In the pork industry, a pig’s life begins at a breeding/gestation facility, where sows are confined in gestation crates barely larger than their bodies as they endure a grueling cycle of insemination and pregnancy. Moved to equally cramped farrowing crates just before delivery, sows give birth to litters of 8 to 20 piglets, who are immediately shifted to an adjacent pen to nurse from their mother through the bars of the crate. Practically immobilized, the sow is unable to provide the affection and care that she longs to give her piglets.
The company announced on Sunday that it was closing its Sioux Falls, South Dakota, plant after nearly 300 employees there tested positive for coronavirus, the Associated Press reported. The plant is one of the largest pork processing centers in America, and is responsible for producing 18 million servings of food per day.
In a statement, Smithfield president and CEO Kenneth Sullivan said the COVID-19 outbreak is having disastrous impacts on the U.S. food supply chain.
“The closure of this facility, combined with a growing list of other protein plants that have shuttered across our industry, is pushing our country perilously close to the edge in terms of our meat supply,” Sullivan warned.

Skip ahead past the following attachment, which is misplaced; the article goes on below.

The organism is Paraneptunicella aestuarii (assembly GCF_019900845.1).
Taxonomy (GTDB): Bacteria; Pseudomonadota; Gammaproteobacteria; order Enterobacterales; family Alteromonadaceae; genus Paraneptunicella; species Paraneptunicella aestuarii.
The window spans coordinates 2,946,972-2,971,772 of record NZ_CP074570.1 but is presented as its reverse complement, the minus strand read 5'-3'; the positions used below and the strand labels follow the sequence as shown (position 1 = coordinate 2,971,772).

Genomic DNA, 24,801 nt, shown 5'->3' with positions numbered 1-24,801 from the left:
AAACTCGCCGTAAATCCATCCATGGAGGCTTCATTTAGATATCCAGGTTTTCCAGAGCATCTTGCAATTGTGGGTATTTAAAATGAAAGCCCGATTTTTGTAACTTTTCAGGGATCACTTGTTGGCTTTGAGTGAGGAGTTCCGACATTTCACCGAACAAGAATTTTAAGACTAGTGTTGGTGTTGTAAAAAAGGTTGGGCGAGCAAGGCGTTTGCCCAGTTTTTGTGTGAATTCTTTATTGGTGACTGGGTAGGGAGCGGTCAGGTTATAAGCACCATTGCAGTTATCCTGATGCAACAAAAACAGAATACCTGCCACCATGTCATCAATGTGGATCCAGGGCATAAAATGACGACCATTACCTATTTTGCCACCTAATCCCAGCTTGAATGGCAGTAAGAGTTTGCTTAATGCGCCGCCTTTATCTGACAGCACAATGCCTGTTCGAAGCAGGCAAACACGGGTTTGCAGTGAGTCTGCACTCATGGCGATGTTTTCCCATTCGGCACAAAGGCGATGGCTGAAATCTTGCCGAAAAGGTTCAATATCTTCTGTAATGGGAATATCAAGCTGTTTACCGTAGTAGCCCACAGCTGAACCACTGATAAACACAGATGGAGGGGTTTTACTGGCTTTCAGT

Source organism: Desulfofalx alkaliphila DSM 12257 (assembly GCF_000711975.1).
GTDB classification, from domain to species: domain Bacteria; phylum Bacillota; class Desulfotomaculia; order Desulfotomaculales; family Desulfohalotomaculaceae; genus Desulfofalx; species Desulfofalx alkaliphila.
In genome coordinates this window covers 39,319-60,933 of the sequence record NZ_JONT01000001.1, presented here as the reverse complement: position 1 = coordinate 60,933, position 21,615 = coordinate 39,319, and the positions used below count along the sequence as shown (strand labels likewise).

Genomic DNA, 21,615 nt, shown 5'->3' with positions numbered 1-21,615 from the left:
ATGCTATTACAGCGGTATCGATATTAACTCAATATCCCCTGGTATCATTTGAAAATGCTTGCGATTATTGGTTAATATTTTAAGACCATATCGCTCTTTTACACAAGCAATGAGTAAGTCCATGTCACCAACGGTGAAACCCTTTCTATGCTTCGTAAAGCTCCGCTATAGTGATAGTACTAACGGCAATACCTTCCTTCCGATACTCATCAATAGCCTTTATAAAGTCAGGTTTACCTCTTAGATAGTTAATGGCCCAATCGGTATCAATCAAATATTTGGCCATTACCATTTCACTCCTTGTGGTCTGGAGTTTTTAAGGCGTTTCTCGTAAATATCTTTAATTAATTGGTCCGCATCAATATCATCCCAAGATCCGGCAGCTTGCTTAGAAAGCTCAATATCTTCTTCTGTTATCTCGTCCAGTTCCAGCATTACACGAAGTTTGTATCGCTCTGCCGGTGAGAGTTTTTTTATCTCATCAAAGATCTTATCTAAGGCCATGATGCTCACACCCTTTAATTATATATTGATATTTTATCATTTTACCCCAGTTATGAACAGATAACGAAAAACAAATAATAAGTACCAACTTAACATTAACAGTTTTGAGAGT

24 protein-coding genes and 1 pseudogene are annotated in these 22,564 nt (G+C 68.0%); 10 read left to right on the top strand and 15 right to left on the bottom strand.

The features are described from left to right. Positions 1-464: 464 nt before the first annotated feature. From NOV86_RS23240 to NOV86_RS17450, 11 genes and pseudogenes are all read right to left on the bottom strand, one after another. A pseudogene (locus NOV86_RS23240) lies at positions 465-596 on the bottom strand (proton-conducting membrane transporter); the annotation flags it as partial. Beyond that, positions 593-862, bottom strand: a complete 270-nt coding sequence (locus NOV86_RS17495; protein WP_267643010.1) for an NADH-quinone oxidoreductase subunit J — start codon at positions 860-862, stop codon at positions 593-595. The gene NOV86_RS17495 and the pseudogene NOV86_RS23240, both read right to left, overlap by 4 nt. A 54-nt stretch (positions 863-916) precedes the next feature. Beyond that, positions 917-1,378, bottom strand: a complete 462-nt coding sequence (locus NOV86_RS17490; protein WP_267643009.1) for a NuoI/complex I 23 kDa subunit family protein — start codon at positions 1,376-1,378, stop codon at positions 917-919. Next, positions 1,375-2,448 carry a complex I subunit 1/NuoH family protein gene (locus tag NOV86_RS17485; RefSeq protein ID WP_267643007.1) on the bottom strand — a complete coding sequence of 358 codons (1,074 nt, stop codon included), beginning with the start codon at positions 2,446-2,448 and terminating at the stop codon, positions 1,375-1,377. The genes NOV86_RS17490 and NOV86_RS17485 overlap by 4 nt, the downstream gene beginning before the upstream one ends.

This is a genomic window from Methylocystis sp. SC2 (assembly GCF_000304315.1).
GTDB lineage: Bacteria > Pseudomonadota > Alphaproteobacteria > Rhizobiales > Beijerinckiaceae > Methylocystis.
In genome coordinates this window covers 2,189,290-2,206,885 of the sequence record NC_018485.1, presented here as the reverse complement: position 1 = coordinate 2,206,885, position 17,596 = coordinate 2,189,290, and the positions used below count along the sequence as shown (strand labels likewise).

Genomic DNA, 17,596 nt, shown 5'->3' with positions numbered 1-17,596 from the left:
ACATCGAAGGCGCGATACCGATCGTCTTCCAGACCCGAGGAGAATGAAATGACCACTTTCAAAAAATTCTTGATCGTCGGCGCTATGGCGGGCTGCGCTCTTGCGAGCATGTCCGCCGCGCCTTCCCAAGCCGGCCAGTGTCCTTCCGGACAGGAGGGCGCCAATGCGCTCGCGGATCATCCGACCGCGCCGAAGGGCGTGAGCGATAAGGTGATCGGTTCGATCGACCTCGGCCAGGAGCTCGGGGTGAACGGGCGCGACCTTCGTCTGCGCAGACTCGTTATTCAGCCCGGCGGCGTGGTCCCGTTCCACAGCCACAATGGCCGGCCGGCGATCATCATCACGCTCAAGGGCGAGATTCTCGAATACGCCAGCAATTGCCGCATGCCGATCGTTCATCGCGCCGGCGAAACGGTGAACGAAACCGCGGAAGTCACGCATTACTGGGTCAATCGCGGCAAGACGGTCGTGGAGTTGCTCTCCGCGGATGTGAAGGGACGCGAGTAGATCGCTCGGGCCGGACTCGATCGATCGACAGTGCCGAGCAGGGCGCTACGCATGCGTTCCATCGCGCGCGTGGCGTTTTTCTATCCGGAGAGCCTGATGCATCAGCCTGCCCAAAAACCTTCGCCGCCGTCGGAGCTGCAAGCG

“It is impossible to keep our grocery stores stocked if our plants are not running. These facility closures will also have severe, perhaps disastrous, repercussions for many in the supply chain, first and foremost our nation’s livestock farmers,” he explained.
The closure of Smithfield’s plant and other food processing centers is strictly to protect the health of workers.
More from the AP:
Other meat processing plants have also closed temporarily because of outbreaks of the coronavirus, including a Tyson Foods facility in Columbus Junction, Iowa, where more than two dozen employees tested positive.
Smithfield said there will be some activity at the plant on Tuesday to process product that’s already in inventory. It will resume operations in Sioux Falls after receiving further directions from local, state and federal officials. The company said it will continue to pay its workers for the next two weeks.